Freedom begins in the mind

When I first stepped out of the moving van to head up to my room, I instantly felt the rhythm of the city humming beneath the soles of my feet and tingling my skin and senses. The beat matched the excitement of my heartbeat and never stopped drumming until I left two years later. The air had something contagious in it: possibility, hope, uniqueness, coolness, and discovery among many things. I couldn’t help but get caught up in the potential for what things in my life could be. It was a great feeling. Like I said before, I was riding on an amazing high. But I would soon find out that the best thing about living in the city was the people.

New York would have been nothing without the incredible bunch of individuals I met from different walks of life. For some strange reason, the shyness that held me hostage in college dissipated in the city. I was outgoing, confident, and supremely cheerful, and it attracted so many cool people my way. Something about being outside of my comfort zone energized me in a way I never thought possible. I wanted to forge new friendships and connections so I dove right in without an ounce of fear. Doing so allowed me to meet one special friend who helped me confront my negativity straight on and embark on a new path: affirmative thinking.

 

My Stop!
My Stop!

***

I jumped into life in New York with my eyes closed and my faith and confidence level high. I relished the beauty of the present and looked forward to the promise of the future. Every day was new and guaranteed surprises and laughter.

I exuded a great beam of light wherever I went. My friends would sometimes comment on how my eyes shone bright or how I gave off a glow. The joy swelling in my chest simply overflowed.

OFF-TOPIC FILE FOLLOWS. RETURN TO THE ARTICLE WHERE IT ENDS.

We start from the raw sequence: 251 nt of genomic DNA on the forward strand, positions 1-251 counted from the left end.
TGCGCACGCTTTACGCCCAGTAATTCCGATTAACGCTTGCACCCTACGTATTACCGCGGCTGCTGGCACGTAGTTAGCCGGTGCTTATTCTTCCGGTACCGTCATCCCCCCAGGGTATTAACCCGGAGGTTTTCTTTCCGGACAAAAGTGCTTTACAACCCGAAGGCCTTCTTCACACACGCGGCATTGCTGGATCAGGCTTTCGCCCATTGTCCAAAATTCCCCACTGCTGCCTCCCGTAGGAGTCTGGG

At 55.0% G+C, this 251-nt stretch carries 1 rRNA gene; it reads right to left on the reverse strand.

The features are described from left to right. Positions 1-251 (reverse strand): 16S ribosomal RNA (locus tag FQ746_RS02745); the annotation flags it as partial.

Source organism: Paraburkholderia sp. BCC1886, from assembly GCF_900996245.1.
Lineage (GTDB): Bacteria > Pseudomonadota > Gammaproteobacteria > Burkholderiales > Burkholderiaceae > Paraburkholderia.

My love for my new friends and desire to meet new people knew no boundaries. I sought them and made plans, something I hardly ever did back in Boston. I went out with friends for dinners, movies, Broadway shows, rooftop parties, social justice events, intimate gatherings, and seminars with keynote speakers. I experienced fun study sessions that lasted until 4 in the morning, bonding with my study buddies. I wanted people to be joyful and safe around me. My bubble was a no-judgment zone full acceptance and love.

And yet, despite all this positive energy, negativity held on to a portion of my mind, opening it up to fears of rejection and emotional pain. I knew I suffered from depression but dragged my feet on seeing a therapist. As a Haitian American, it wasn’t part of my culture growing up to seek mental health services. Praying was our therapy.

But sometimes prayer honestly isn’t enough and one needs physical medical attention or assistance.

My depression wasn’t crippling enough to stop me from attending classes and functioning in day-to-day activities. Therefore, I didn’t think it was necessary to seek help. I thought I could handle the pain myself and overcome the pressure behind my eyes, the creeping thoughts of loneliness, and occasional aches from unexplained sadness. I couldn’t visualize speaking to a person about my problems so I would write down my thoughts in a journal instead.

It helped to be surrounded by a group of caring, wonderful people. Most of the time I wasn’t even aware of my negativity, only when I was alone. And then one day I had an interesting exchange of text messages with a very good friend, someone I would eventually fall in love with. She was a Buddhist and exposed me to Buddhist philosophy and teachings. I’ll never forget an analogy of life she gave me.

vis www.vizant.com
via http://www.vizant.com

She told me to imagine my mind as a tall building. If I wanted to turn all the lights in each floor, it would take a lot of time and effort. But if I brought out the sun, then the whole building would be illuminated all at once. She told me to bring out the sun. Back then I wasn’t exactly sure how to do that, but her words comforted me and helped pull me further out of my quicksand of negativity. She led me to become more aware of my thoughts and feelings, and to catch negativity at its root.

Little did she know, she was  shifting my life towards a new, liberating direction. I would take this new perspective with me to my next destination after New York.

My graduation from Columbia was bittersweet. I knew I would miss my friends, the City, the great food, and the simple joy of walking down Riverside and Central Park. But I had to move on.

I made the wild decision of leaving the U.S. and spending a year in another country with a completely different culture.

I was going to Seoul, South Korea.

Oh Korea!
Oh Korea!

To be continued…

Stay amazing,

Sammy

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Feature image:  @AntsMagazine